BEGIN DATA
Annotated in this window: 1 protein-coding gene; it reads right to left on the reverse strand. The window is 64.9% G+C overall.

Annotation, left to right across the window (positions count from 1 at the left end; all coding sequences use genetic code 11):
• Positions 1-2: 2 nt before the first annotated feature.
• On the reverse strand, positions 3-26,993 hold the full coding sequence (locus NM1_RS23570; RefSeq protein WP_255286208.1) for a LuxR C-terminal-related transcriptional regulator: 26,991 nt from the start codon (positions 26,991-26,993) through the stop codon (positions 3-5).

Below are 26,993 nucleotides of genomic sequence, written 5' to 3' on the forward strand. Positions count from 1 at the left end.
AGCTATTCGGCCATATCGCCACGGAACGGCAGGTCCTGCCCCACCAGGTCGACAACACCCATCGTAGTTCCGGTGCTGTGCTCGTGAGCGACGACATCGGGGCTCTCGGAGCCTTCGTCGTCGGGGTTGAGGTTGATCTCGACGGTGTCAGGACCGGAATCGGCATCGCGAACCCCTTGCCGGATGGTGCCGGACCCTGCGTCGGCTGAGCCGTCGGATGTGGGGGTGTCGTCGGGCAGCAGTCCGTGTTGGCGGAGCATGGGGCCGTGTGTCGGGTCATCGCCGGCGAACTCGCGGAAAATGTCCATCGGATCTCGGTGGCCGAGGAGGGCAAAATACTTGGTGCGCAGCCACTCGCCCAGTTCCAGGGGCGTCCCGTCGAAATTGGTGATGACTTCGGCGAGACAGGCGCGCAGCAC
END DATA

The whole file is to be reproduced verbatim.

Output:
Annotated in this window: 1 protein-coding gene; it reads right to left on the reverse strand. The window is 64.9% G+C overall.

Annotation, left to right across the window (positions count from 1 at the left end; all coding sequences use genetic code 11):
• Positions 1-2: 2 nt before the first annotated feature.
• On the reverse strand, positions 3-26,993 hold the full coding sequence (locus NM1_RS23570; RefSeq protein WP_255286208.1) for a LuxR C-terminal-related transcriptional regulator: 26,991 nt from the start codon (positions 26,991-26,993) through the stop codon (positions 3-5).

Below are 26,993 nucleotides of genomic sequence, written 5' to 3' on the forward strand. Positions count from 1 at the left end.
AGCTATTCGGCCATATCGCCACGGAACGGCAGGTCCTGCCCCACCAGGTCGACAACACCCATCGTAGTTCCGGTGCTGTGCTCGTGAGCGACGACATCGGGGCTCTCGGAGCCTTCGTCGTCGGGGTTGAGGTTGATCTCGACGGTGTCAGGACCGGAATCGGCATCGCGAACCCCTTGCCGGATGGTGCCGGACCCTGCGTCGGCTGAGCCGTCGGATGTGGGGGTGTCGTCGGGCAGCAGTCCGTGTTGGCGGAGCATGGGGCCGTGTGTCGGGTCATCGCCGGCGAACTCGCGGAAAATGTCCATCGGATCTCGGTGGCCGAGGAGGGCAAAATACTTGGTGCGCAGCCACTCGCCCAGTTCCAGGGGCGTCCCGTCGAAATTGGTGATGACTTCGGCGAGACAGGCGCGCAGCAC